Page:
Biological journal of the linnean society vol:86 issue:4 pages:515-523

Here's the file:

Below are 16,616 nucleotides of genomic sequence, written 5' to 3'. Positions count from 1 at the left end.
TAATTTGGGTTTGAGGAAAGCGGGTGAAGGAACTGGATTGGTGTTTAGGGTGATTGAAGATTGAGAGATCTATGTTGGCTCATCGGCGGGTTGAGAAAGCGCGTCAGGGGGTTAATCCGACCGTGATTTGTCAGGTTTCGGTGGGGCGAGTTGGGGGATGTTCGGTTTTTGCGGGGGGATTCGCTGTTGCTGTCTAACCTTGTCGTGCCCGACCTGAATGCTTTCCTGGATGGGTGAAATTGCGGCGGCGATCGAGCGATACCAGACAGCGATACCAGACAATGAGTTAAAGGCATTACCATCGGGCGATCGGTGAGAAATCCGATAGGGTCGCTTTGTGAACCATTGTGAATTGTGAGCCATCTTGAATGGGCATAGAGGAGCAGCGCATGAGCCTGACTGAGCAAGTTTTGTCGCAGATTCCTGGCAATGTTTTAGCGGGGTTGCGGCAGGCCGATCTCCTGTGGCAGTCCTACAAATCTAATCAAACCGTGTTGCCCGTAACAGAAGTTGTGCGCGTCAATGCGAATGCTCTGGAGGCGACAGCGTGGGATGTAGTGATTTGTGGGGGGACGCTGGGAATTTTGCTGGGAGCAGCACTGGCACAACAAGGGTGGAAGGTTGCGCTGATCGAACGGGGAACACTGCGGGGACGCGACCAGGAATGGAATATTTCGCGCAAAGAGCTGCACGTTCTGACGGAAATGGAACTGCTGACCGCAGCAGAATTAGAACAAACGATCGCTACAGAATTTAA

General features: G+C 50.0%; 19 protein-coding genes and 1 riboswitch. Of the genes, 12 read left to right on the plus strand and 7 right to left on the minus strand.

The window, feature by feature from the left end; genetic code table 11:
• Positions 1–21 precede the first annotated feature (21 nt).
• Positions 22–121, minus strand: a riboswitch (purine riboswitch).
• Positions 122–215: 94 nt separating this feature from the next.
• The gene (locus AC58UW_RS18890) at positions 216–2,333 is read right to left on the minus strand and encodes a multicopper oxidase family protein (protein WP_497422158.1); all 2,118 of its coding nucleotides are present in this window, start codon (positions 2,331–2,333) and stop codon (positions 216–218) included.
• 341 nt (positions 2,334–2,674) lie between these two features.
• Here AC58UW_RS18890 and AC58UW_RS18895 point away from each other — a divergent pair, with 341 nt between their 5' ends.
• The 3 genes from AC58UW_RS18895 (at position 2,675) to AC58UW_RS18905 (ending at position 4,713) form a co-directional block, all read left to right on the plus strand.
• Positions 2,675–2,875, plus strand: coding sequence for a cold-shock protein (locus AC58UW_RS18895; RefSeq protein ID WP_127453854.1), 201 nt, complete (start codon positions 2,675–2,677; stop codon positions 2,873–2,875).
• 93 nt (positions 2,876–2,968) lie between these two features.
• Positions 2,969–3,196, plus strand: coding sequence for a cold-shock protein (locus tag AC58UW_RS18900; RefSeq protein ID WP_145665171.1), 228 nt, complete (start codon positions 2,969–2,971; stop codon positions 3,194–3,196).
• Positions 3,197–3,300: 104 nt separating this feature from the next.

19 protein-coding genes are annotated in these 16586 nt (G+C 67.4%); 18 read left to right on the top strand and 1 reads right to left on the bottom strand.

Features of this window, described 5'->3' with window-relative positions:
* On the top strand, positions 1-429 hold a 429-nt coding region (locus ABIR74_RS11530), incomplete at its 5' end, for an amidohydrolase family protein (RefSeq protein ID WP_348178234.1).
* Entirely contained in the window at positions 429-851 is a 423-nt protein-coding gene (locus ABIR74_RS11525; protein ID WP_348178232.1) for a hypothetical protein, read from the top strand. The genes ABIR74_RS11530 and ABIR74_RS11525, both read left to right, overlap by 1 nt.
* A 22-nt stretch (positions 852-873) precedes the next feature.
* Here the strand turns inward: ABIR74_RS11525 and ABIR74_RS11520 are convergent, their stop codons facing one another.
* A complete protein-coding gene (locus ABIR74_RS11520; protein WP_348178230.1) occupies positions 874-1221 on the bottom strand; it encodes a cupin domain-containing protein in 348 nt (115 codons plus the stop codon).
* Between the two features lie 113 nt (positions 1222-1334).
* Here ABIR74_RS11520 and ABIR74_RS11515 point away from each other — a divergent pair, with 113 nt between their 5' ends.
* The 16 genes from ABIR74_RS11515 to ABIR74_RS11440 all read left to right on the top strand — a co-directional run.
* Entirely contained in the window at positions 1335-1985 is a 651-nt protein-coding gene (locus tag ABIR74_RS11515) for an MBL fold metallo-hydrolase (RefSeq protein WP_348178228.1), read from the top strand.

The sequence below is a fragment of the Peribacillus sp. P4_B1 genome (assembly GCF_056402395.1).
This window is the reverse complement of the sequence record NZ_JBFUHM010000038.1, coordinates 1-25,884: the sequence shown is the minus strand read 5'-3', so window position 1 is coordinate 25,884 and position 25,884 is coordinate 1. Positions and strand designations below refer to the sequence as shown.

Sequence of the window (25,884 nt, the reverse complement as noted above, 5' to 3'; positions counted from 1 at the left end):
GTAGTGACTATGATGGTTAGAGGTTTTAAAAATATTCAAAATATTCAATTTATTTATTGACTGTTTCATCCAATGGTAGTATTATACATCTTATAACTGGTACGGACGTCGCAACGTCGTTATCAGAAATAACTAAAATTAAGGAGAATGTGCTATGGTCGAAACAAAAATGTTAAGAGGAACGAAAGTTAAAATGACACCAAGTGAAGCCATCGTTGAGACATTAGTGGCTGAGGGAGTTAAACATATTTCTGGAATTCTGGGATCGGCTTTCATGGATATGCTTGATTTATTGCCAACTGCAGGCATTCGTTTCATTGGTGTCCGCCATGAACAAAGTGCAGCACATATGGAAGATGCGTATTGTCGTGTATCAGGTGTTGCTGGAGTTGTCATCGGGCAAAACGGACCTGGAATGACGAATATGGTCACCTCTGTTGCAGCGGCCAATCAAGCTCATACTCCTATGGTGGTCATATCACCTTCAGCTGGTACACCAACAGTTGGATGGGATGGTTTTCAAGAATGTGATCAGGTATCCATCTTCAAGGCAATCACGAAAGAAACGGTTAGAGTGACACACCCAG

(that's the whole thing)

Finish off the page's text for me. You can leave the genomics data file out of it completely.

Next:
In many damselfly species mature females exhibit colour polymorphism: one female morph resembles the conspecific male (androchrome) while the others do not (gynochromes). Hypotheses for the maintenance of such polymorphisms differ mainly as to whether they are based on density- and/or frequency-dependent selection and on the nature of the frequency dependence. We collected lifetime fitness data (individual lifespan, number of copulations and number of ovipositions) for female morphs of the damselfly Ischnura elegans from 15 insectaries differing in population parameters (density, sex ratio and ratio of andro- to gynochromes). Both density and frequency affected a specific set of the studied fitness components. While morph frequency influenced lifespan, sex ratio influenced the number of copulations, and density affected lifespan and the number of ovipositions. Clearly, discrepancies among studies may be generated if the studied fitness components differ. Our final fitness estimate, the number of ovipositions, was only influenced by density, thereby not supporting frequency-based hypotheses. Contrary to expectation under the current density-based hypothesis, androchromes compared to gynochromes had a lower number of ovipositions at high density. We discuss our findings in the light of mechanisms maintaining the female polymorphism. (c) 2005 The Linnean Society of London, Biological Journal of the Linnean Society, 2005, 86, 515-523.